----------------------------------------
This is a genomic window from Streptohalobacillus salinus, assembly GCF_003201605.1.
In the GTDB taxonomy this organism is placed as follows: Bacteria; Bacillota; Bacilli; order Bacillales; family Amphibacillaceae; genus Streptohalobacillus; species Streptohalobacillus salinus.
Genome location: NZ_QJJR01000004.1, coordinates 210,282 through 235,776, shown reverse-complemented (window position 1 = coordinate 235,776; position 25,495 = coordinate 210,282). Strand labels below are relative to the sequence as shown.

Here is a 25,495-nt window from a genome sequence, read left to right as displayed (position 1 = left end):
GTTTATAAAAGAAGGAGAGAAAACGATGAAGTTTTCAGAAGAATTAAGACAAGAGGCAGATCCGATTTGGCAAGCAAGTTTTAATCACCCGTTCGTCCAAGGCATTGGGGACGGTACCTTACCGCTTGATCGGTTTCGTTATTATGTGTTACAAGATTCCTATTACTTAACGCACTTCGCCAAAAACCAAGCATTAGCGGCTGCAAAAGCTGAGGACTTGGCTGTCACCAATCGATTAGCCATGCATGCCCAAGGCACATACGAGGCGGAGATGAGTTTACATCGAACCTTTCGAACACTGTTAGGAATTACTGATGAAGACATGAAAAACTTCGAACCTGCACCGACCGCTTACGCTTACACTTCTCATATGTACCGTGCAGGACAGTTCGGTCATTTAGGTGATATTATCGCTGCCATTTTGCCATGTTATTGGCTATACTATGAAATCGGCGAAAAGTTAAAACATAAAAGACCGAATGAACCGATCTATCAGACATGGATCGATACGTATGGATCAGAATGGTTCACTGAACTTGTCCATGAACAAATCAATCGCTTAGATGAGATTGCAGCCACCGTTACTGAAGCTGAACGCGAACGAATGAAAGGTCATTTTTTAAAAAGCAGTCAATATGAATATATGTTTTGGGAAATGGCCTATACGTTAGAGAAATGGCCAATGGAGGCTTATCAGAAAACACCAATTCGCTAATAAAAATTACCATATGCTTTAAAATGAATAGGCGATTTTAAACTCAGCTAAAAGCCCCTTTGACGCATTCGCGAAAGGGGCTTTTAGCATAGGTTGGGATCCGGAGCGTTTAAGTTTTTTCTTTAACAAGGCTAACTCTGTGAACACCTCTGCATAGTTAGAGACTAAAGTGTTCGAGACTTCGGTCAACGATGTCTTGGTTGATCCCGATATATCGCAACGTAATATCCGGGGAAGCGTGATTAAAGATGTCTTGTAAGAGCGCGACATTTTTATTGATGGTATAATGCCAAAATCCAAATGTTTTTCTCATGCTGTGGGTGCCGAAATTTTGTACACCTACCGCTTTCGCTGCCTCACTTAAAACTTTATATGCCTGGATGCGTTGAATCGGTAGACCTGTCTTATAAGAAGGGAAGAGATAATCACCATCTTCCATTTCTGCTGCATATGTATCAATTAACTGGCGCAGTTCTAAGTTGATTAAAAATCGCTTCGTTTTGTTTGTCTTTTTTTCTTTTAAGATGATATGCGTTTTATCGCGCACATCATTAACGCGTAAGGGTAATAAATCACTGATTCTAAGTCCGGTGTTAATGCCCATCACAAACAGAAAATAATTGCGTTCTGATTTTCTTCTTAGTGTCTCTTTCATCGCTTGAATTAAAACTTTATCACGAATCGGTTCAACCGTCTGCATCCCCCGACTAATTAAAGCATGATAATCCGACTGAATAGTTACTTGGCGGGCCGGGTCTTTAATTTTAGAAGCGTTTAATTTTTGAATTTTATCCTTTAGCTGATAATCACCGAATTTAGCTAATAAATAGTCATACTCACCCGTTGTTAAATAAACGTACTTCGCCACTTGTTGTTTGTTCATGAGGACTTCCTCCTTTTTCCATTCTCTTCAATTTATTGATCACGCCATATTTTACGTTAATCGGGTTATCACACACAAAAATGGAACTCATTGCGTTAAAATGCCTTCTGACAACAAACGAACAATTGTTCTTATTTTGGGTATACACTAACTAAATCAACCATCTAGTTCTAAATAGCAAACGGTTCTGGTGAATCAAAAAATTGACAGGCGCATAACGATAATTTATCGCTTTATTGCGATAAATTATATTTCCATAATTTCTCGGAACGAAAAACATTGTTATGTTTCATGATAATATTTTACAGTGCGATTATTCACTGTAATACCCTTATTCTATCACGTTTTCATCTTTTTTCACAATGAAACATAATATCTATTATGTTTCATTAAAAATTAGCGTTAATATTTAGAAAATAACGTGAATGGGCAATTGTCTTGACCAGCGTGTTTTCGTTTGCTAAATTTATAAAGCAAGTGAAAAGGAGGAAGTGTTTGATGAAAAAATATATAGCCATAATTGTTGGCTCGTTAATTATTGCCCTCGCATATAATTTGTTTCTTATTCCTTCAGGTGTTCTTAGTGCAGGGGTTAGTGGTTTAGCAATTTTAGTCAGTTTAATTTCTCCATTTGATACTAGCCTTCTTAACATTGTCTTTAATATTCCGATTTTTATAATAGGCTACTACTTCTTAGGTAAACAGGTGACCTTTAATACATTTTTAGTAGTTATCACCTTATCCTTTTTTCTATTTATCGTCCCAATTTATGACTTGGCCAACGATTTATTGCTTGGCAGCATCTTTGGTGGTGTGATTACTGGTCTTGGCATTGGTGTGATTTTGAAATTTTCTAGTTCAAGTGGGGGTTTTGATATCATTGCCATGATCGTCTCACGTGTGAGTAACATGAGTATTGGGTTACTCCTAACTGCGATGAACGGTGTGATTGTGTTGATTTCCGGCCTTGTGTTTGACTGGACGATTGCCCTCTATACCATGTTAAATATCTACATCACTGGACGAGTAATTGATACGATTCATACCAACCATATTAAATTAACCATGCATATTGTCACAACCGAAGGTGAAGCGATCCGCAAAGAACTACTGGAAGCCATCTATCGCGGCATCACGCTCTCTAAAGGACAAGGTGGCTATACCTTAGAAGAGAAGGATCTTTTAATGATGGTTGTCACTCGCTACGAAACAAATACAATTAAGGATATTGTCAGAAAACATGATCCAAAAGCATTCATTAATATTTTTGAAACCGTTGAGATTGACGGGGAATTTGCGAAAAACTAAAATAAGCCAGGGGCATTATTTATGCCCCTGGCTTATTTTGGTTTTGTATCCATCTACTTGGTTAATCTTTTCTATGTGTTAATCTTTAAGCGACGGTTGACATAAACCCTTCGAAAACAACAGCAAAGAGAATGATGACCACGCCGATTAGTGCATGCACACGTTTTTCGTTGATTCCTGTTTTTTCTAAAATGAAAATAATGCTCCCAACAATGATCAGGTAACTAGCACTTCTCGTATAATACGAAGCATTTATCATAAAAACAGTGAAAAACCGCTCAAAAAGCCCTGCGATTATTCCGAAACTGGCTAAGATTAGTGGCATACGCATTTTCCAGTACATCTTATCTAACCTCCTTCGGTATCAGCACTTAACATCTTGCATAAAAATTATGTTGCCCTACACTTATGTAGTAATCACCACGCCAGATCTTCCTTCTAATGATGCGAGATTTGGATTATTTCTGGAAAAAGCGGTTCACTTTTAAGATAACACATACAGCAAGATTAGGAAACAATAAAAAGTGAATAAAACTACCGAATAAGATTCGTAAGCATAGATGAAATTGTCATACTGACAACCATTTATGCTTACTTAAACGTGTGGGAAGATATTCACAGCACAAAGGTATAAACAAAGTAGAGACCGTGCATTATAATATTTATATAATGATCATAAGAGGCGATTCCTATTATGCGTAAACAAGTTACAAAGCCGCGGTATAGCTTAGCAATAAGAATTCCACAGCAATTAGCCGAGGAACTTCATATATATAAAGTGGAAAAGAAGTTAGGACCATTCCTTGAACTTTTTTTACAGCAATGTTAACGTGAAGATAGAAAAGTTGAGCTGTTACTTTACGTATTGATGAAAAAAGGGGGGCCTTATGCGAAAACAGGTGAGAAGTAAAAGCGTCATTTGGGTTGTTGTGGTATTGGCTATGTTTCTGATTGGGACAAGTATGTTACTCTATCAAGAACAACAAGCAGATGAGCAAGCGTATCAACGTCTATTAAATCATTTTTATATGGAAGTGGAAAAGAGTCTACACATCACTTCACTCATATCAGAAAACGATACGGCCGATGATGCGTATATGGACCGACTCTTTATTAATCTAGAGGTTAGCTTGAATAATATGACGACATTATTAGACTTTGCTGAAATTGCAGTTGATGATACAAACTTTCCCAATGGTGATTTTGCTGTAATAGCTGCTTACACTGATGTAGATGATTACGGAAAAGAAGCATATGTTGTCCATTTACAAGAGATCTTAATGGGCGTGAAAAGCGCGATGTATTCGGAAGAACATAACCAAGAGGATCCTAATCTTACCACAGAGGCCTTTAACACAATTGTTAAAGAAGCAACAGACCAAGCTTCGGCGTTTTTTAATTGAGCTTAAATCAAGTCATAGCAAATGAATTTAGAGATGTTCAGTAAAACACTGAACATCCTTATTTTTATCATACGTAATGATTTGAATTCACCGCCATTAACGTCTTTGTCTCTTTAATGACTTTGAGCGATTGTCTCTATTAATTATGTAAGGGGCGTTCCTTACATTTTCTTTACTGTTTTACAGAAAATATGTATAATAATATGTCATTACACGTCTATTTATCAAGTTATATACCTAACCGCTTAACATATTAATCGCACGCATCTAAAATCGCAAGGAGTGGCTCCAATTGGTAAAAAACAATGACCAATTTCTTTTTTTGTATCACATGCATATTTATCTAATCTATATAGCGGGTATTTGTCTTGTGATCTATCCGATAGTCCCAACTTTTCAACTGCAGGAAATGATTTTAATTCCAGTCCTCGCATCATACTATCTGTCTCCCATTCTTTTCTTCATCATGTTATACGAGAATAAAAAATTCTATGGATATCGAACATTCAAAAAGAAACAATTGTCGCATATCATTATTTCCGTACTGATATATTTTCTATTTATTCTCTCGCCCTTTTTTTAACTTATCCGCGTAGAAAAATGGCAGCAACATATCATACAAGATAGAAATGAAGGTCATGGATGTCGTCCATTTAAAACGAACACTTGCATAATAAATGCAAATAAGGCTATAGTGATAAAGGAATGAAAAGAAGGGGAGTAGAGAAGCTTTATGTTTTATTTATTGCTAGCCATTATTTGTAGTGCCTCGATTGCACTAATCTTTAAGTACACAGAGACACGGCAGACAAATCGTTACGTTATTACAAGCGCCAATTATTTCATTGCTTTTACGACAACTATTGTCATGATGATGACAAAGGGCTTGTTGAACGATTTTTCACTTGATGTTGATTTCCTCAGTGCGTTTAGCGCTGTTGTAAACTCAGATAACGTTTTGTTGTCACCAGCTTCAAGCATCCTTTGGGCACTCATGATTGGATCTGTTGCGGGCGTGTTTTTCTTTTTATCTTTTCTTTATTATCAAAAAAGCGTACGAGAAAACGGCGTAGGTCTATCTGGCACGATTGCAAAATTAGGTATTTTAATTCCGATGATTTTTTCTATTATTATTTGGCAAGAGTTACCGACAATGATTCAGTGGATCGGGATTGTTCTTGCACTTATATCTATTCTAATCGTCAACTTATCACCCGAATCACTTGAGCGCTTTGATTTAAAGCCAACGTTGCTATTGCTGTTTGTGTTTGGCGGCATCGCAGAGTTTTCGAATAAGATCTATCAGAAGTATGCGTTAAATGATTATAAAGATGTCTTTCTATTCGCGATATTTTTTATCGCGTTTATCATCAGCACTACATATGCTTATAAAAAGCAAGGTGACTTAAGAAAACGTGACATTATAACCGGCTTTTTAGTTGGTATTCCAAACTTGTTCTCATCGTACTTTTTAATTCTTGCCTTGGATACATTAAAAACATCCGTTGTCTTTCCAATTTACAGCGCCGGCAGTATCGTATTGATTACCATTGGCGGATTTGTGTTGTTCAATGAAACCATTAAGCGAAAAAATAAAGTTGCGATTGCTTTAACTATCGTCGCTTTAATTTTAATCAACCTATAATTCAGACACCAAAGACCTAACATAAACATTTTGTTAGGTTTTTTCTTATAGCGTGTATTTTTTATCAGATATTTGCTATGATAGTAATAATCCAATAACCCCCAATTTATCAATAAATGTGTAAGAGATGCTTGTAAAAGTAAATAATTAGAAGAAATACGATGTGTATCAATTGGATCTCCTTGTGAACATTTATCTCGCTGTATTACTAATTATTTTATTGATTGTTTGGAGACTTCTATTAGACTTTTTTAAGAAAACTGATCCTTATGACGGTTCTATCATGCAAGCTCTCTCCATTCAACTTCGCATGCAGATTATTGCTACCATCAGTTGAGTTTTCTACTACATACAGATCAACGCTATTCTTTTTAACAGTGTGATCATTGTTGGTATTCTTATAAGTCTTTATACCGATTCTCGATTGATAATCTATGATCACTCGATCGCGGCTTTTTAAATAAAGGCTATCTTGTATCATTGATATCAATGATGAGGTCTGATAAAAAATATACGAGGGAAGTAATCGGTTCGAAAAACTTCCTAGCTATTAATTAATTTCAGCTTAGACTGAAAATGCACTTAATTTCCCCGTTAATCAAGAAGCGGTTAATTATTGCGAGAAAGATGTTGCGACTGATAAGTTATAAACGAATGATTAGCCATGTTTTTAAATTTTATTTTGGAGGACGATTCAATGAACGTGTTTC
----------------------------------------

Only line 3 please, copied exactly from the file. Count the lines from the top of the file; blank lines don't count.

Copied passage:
Genome location: NZ_QJJR01000004.1, coordinates 210,282 through 235,776, shown reverse-complemented (window position 1 = coordinate 235,776; position 25,495 = coordinate 210,282). Strand labels below are relative to the sequence as shown.